It’s okay to not be okay: Ouachita Christian and LSU alum, Eric Edwards shares story faith and redemption after experiencing tragedy, following playing career

Sports

“So, I really wasn’t good in football until my sophomore year in high school. And so, I really wanted to quit my freshman year, “ says Edwards.

Thank goodness Eric Edwards didn’t leave football. He never would’ve been a star at OCS or LSU. The 2003 BCS Championship wouldn’t have happened either. 

“My dad made me play, “ says Edwards. “I’m glad he did. If he hadn’t done that, I may not have went to college.”

The 1998 Louisiana Gatorade Player of the Year was dubbed one of the best tight ends, in the country, in high school – and in Tigers history. After graduation in 2003, the Monroe native signed a free agent contract with Arizona in 2004. After two seasons, the former Eagle called it a career. 

“My second year, that’s when I got hurt, I tore my [pectoral muscle], “ says Edwards. “I’d continue playing, and I wasn’t as good. My blocking ability. I lost a ton of strength and I just couldn’t come back from it.”

But, when the lights went out, the emotions of not doing something you love began to set in. 

“You play for so long, your identity – and your identity is in football, that’s what I was, I was a football player, “ says Edwards. “Not playing, getting released. I let everyone down. Number one tight end coming out of high school, and I don’t play. And, I basically felt like a failure to everyone.”

The life of Eric Edwards seemed perfect on the outside. Deep down, it was anything but.

“Someone has high expectations on you, you’re not as good as everyone thinks you are, “ says Edwards. “You end up getting depressed, just like my brother Tyler.” 

Tyler Edwards was the sixth best tight end in the nation during his senior season at Ouachita High School. He too suited up for the purple and gold. 

“[He was] following in my footsteps, playing tight end, went to LSU, they gave him my same number when he gets there and he fails, “ says Edwards. “[He] doesn’t finish school, deeply depressed. We’re trying to ask him, ‘Hey you need to finish school. You need to do this. You need to get a job.’ He doesn’t know how.”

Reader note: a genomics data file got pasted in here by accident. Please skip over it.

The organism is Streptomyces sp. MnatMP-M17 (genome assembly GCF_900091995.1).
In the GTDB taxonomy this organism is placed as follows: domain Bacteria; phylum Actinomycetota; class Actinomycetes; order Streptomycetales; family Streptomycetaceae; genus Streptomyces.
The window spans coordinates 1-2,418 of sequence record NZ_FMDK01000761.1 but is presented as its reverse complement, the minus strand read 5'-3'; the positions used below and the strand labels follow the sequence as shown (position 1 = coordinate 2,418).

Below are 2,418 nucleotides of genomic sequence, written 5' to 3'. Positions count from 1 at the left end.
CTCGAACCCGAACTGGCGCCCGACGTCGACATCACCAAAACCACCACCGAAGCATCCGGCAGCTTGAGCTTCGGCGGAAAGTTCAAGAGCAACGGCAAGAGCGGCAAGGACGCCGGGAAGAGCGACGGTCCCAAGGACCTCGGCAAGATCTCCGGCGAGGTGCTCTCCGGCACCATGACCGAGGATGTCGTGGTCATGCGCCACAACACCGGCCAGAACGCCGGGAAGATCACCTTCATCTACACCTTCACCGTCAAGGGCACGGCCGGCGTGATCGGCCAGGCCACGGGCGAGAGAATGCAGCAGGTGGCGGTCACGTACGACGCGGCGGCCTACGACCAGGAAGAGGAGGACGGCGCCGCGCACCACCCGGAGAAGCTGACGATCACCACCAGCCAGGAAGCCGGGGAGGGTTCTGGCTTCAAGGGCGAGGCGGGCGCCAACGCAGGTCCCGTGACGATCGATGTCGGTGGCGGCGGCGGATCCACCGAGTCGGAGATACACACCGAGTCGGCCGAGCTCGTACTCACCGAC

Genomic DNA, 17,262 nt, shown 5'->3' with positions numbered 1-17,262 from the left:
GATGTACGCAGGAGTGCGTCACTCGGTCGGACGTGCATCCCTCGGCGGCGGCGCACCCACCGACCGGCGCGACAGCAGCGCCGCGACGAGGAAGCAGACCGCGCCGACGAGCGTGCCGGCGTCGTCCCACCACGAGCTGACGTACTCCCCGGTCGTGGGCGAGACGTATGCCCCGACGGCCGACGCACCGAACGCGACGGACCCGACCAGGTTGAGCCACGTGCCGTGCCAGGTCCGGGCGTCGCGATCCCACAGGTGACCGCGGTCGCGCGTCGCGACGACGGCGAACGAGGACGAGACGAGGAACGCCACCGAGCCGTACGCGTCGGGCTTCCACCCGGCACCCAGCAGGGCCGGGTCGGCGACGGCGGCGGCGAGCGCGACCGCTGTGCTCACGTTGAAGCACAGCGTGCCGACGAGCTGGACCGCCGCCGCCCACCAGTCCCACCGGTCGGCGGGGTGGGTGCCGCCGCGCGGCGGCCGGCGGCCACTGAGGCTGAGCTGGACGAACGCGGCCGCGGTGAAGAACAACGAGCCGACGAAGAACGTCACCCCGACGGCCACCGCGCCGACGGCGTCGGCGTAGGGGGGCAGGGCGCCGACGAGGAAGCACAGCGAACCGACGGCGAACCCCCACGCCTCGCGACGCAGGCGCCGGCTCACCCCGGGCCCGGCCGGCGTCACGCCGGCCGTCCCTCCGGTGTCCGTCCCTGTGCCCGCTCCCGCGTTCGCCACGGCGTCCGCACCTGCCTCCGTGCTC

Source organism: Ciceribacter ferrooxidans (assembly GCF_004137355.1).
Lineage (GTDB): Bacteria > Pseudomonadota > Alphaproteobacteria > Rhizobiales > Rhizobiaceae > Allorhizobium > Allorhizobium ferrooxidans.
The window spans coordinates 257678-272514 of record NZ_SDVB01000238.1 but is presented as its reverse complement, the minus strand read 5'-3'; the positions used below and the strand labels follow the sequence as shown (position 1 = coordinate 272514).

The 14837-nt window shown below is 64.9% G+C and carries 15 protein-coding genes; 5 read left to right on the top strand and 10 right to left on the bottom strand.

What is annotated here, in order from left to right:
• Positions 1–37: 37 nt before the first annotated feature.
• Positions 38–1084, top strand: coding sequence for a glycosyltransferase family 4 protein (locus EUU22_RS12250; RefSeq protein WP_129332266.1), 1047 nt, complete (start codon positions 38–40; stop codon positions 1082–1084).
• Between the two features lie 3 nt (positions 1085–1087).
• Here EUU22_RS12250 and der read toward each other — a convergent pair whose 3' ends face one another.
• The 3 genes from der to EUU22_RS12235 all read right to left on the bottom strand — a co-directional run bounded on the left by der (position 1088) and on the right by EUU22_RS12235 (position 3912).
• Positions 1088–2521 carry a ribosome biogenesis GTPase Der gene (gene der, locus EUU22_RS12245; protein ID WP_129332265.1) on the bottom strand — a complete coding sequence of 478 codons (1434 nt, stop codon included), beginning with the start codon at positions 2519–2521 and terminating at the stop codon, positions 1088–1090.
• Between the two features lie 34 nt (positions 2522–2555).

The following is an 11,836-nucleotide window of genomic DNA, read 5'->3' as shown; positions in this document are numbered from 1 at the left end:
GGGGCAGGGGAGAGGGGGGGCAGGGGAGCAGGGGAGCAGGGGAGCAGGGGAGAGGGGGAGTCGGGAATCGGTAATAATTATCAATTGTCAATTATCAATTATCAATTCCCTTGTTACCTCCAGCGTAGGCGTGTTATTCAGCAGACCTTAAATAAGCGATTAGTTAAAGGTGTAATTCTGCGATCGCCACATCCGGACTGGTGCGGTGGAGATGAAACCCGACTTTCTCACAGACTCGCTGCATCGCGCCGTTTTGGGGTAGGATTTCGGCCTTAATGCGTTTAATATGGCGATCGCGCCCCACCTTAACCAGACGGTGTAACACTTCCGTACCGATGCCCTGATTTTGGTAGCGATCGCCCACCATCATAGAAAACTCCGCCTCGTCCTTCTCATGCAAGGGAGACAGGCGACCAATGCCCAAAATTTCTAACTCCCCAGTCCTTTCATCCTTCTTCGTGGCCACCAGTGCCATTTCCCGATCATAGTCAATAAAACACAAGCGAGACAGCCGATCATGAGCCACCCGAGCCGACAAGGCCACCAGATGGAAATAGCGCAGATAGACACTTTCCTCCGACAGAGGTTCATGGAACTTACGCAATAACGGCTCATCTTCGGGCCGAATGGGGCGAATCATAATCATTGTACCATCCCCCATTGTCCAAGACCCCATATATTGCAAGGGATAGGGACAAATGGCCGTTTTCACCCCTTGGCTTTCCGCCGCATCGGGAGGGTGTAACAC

On September 19, 2015, Tyler Edwards was found dead in his car in Downtown Monroe from a self-inflicted gun shot wound. 

“We had been searching for my brother for a day or two, “ says Edwards. “Dad was really concerned. He got a call from someone, they said, ‘His vehicle is off DeSiard Street, near college, ULM.’ My dad went to look at him. Saw his truck. Well he sees him in there. They bust the window out. My wife, Mary Catherine, she’s like, ‘Please do not look at him. You don’t want that to be your last memory of your brother.”

Losing Tyler sent Eric in the wrong direction.

“I lost money gambling, “ says Edwards. “My wife went on a women’s retreat. And, I basically had to tell her, ‘I lost money gambling.’ And, she was so comforting. Complete opposite of what I thought she was going to do. But, she asked me to go on a men’s retreat.”

That’s when Edwards’ eyes first opened. 

“I saw a group of men I didn’t know existed in this world, “ says Edwards. “Just kind of thinking, ‘What’s going on? We don’t talk about our struggles we hold everything in. God put me on that retreat to make me a better man, a better husband, a better father. But, what he did, he put me on that retreat to prepare me for the second half of 2015.”

Life looked up for Edwards.

“We tried having a third child, Anna Sterling, for several years, “ says Edwards. “Mary Catherine couldn’t get pregnant. A few months later, I find out she’s pregnant.”

As delivery date neared, Edwards was forced to rely on his faith more than ever. 

“I was supposed to be a team member on the next retreat, “ says Edwards. “The baby’s abdomen wasn’t growing. We’re in the hospital for eight days and I got a text from one of the retreat guys saying, ‘You just had 118 men pray for the safe delivery of your baby.’ They opened the door. Anna Sterling comes out four pounds, 14 ounces.”

After Anna Sterling’s birth, additional tragedy rocked his family. 

“My brother-in-law, sister-in-law, Jonathan and Holley Perry a month later lost their sixth month old boy, John Clarke, “ says Edwards. “A couple of weeks after that, is when our cousins Katherine and Jeff Joyce lost Katie – their seven year old daughter, Katie. They’re all buried next to each other. Those three lives have changed so many lives for the better and helped grow God’s kingdom.”

The Good Lord continues to bless Eric Edwards and his family. The father of three continues to share his messages of redemption and faith with others. But, he never forgets the journey that led him to this point.

“When I look at it now, it’s not my story, it’s God’s story, “ says Edwards. “God’s power works best through weakness. That’s what they say in the Bible. You share your weaknesses. That’s when God’s power works best. And, it’s amazing when I started to do that, I started seeing changes and differences. It was just awesome.”

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